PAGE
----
It's a well-known industry narrative: huge labels paying big money to acquire music copyrights. It appears Lil Wayne's latest lawsuit fits right into this trope. A new court filing alleges what has been rumored for a while now, that the Young Money head honcho sold all of his masters, as well as Drake and Nicki Minaj's, for $100 million. Shocking? Maybe not. It seems Drizzy already predicted these shady moves back in 2018.
Back in June, Wayne reportedly sold his masters to Universal Music Group (UMG) as part of a deal valued in excess of $100 million. The nine-figure price tag was just confirmed as part of a lawsuit brought on by Wayne’s former manager Ronald Sweeney, Music Business Worldwide reports. The suit claims that the deal was for Young Money’s entire catalog of masters including Drake, Nicki Minaj, and Tyga's.
For Drake and Minaj this deal encompasses their entire discography. All of Drake's past projects have been released under Young Money (from Thank Me Later to Scorpion). It's only recently in 2020 that the Canadian rapper began releasing his new records, including his hit "Toosie Slide" and the Dark Lane Demo Tapes mixtape, under his own OVO imprint, which is under exclusive license to Republic Records – which is in turn owned by UMG.
Drake already cryptically told fans that his tenure with Young Money would come to an end and he would begin a new chapter as an independent artist on Scorpion in 2018. On the reflective track "Is There More" he pondered, "Soon as this album drop I’m out of the deal." Sure enough, Scorpion was Drake’s last release under Young Money records.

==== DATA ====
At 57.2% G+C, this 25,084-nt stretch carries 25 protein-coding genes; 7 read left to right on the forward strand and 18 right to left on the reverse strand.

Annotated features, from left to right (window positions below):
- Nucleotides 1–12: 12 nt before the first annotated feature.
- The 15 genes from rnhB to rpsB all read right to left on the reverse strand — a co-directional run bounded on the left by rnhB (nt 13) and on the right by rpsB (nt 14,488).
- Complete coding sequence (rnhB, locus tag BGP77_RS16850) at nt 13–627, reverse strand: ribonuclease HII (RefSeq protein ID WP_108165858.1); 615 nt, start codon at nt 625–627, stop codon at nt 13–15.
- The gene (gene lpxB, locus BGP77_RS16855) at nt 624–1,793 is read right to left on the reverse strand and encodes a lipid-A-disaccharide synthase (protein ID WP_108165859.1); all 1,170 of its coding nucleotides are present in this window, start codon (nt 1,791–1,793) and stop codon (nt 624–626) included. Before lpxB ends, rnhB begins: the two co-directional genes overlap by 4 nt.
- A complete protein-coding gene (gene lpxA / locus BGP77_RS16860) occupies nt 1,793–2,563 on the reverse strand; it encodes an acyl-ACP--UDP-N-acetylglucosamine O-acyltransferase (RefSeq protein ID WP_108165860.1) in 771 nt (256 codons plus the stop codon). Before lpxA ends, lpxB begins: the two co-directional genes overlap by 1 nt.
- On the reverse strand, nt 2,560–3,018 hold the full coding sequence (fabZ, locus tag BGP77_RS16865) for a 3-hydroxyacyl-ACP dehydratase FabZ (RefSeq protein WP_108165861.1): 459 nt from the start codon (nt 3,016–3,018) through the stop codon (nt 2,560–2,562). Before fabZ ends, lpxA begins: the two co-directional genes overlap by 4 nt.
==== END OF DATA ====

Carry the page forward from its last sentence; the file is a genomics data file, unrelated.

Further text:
However, Drake's discontent with labels dates way back. In 2015, the rapper put to paper a struggle many artists in bed with labels know all too well: they barely earn any money off their own music. On If You're Reading This It's Too Late song "No Tellin'" he rapped, “envelopes coming in the mail / looking for a check again / ain’t no tellin.”
The same year, hopping on the Game's "100," Drake once again insinuated that his label was taking advantage of him financially and there was a rift in the family. "Had niggas tell me to my face how we were family / And how they love me while they were skimmin’ off the budget / Now when I see ’em, they’re the ones that’s actin’ funny."
It's not clear whether he was pointing the finger at his mentor Lil Wayne at the time but given the Young Money boss just traded all of his masters for a fat cheque, the analogy is more fitting than ever.
While Drake may have ditched Young Money and is better off for it, his masters being lost in label limbo could be one more push to go fully independent. There is reason to believe that Drake would be alright without a Universal Music Group distribution deal. At this point in his career, it is not necessary for him to pay a record label a percentage of what his music brings in.
These coming months will be telling. When Drake releases his next album, will it be on a label or will he go ahead on his own?